Illustration: Our Two Minds by Tom Evans
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Light Bulb Moments on Tap
By Tom Evans | Updated September 9, 2018
When you learn to ride a bike, you don't give a second thought to how you are doing it. In fact, if you did you would probably wobble a bit. Unless you are unfortunate enough to suffer brain damage or a form of dementia, it is also nearly impossible to un-learn how to ride that bike.
This curious ability we possess is a testament and indicator as to the function of the different sides of our brain. It's entered common myth that the left brain is logical and the right creative. It is no surprise that this is both a gross simplification and not true in all cases. Some peoples' brains are completely wired the other way around or just differently in the case of savants.
The brain is not only one of the most complex objects in the known Universe but it has an ability to rewire itself upon a thought or when encountering a new experience. It is plastic, dynamic and self-programmable. Unlike other organs of the body, it evolves and can perform new and different functions some of which are quite literally out of this world and not really accepted or understood by mainstream science or society. I will leave discussion of such different-abilities for another time.
One of the most curious aspects of our brain is how it operates without us having to give a second thought to how we think. This ability is a clue to the real functions of the different hemispheres. It appears we quite literally in two minds about the world around us.
I've been reading a fabulous book by Iain McGilchrist called The Master and His Emissary. In it he describes how our left brain seems to handle repetitive tasks once learned. Our right brain, conversely, looks more holistically at a task and passes it to the left brain once it becomes engrained.
McGilchrist also describes how our brains are bilateral and how a chicken's left eye feeds the right brain which holistically scans for predators. Its right eye is focused on the ground, scanning for the detail of the next grain to peck at. Techniques are now available that allow the temporary numbing of areas of brain in healthy creatures so the effects can be observed by function becomes impaired or enhanced.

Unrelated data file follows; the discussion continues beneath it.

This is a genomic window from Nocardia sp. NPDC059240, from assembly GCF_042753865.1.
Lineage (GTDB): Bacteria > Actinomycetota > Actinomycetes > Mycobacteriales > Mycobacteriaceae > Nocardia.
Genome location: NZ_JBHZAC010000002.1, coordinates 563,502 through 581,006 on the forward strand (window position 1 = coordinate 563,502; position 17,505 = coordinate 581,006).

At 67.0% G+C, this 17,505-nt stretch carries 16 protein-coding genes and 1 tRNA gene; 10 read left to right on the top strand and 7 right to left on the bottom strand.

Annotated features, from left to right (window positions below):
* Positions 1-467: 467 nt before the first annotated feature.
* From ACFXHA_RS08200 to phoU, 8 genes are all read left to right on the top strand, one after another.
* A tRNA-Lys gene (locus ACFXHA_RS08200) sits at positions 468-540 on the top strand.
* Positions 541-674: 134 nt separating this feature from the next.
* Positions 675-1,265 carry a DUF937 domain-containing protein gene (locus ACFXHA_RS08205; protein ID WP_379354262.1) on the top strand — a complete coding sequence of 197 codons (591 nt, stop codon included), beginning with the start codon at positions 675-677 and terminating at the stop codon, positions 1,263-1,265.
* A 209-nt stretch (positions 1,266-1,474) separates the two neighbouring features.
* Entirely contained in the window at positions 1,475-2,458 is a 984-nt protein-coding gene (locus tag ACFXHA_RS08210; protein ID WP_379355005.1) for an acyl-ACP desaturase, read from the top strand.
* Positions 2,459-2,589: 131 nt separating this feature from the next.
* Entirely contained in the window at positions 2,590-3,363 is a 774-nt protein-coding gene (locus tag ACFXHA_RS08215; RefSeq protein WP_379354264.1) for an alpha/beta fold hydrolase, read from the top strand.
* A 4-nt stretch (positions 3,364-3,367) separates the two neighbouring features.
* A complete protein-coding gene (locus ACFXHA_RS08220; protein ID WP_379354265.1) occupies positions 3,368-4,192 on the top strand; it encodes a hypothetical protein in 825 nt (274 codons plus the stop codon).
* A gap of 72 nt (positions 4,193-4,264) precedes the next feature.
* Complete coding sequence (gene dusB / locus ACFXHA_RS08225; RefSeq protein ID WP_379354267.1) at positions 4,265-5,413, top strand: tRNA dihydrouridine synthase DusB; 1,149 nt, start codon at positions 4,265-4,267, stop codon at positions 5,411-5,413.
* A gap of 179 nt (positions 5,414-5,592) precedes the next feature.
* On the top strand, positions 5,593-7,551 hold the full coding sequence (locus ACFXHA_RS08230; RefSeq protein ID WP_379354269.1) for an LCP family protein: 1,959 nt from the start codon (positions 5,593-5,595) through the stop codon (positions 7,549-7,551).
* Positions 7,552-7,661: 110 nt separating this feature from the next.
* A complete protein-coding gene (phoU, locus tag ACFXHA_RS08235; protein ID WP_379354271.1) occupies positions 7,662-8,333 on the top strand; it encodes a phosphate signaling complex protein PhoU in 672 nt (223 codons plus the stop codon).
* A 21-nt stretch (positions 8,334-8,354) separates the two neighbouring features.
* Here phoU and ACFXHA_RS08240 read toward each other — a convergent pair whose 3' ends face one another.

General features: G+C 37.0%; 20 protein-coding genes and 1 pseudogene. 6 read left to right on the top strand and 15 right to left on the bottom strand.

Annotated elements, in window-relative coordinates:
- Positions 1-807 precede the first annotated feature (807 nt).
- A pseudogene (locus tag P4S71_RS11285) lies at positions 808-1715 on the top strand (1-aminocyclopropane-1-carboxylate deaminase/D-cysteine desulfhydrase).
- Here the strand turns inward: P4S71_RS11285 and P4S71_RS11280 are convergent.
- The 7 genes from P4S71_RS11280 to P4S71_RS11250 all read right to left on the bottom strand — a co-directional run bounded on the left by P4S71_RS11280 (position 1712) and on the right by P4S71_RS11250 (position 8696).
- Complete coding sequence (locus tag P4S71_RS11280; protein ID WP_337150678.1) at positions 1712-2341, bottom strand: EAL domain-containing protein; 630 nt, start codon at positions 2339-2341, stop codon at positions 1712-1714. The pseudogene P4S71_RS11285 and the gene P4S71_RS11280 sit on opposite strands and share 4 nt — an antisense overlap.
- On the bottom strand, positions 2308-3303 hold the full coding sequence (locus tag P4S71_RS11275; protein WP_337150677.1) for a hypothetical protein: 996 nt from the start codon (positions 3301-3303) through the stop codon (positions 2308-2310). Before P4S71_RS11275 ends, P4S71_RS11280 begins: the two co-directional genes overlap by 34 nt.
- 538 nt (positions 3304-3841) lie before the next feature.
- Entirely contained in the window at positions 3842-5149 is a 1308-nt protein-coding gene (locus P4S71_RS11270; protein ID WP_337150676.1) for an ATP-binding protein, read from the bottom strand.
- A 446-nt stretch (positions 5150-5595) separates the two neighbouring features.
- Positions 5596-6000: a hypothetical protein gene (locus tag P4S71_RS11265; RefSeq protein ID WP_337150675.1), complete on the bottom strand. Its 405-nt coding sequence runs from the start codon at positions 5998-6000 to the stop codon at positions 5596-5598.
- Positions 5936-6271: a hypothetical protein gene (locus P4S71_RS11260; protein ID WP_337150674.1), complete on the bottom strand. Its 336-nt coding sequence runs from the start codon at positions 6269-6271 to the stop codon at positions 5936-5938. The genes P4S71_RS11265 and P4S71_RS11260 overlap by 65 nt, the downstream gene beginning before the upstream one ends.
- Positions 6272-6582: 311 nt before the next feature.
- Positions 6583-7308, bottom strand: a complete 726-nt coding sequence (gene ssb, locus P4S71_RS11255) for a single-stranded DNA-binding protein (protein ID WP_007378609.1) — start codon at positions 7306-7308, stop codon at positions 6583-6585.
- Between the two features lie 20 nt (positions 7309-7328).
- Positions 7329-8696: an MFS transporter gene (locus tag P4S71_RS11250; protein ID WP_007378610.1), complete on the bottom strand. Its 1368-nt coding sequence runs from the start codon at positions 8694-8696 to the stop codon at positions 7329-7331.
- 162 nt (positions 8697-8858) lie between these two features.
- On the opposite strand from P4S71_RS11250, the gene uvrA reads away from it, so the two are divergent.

What is more striking is that the right brain seems to sit outside of time and, to some degree, space. It is Everywhere and 'Everywhen' else to the left brain which sits inside space and inside time. You can imagine that the left brain's consciousness acts as a generator of what we think of as reality while the right brain's awareness acts as a receiver of what we perceive both inside and outside of our three dimensional world.
So a right brained thinker might have their head in the clouds and never get anything done. Conversely, the left brained thinking so prevalent in our culture and education system leads to the devil being in the detail and perhaps not thinking outside the box.
It's now thought that the structure which connects the two hemispheres, the corpus callosum, doesn't so much act as a conduit between them but inhibits one while the other can get on with its preferred task.
So to get into a whole brain mode of thinking, what we need to do is give our brains a task that gives both sides something to do at the same time and effectively inhibit the inhibiting action of the corpus callosum.
One of the best tools to use to achieve this 'state of mind' is the Mind Map. In essence, Mind Maps are simple drawings or sketches of associations you hold between things in your mind. They normally start with a central topic, either in words or even better if expressed as an image. You then draw branches off from that image of the concepts that spawn from the central image.
So if you Mind Mapped something relatively trivial like a shopping list you might have a central image of a shopping trolley and branches such as fruit & veg, household, frozen food, beer & wine, dairy and desserts. You can see what my typical shopping list is like. To make it even more memorable, you can use images of products on each branch.
What makes such a trivial Mind Map so powerful is that with a little training, you can forget to take the shopping list along, yet easily memorise all of its contents. I always Mind Map any talk I give on a single sheet of paper and am then able to reproduce all the points I want to get across without any notes or slides.
Where Mind Maps really come into their own is in the area of creativity and especially free-flow brainstorming where previously hidden associations appear like magic.
Illustration: Our Two Minds by Tom Evans
The left brain is your navigator through life and says to the right brain, "Aha, a map! I like maps, leave this to me, I'll handle it."
While the left brain is thus kept busy, the right brain seizes the opportunity to sneak under the left's radar to unleash its full creativity. Note incidentally, although there are many good software-based Mind Mapping tools on the market, some of the best Mind Maps are done with just pen and paper. The reason being that if you are grappling with the details of how the software works (or doesn't) and which button or menu does what, you get thrown into left brained mode.
So what is happening with a Mind Map is that the left brain handles the detail, semantics and structure of the map while the right brain keeps the whole map 'in mind' and is able to comprehend it as a whole.
The Mind Map simply doesn't care what side you are on as it activates both halves of our brain simultaneously such that 1 + 1 equals 3 or more.
For a detailed exploration of how we are quite literally in two minds, read The Master and His Emissary by Iain McGilchrist.
Next: The Goals of Learning
©2011 Tom Evans. All rights reserved.
Renaissance Man and Imagineer Tom Evans is the author of several books about creativity. ...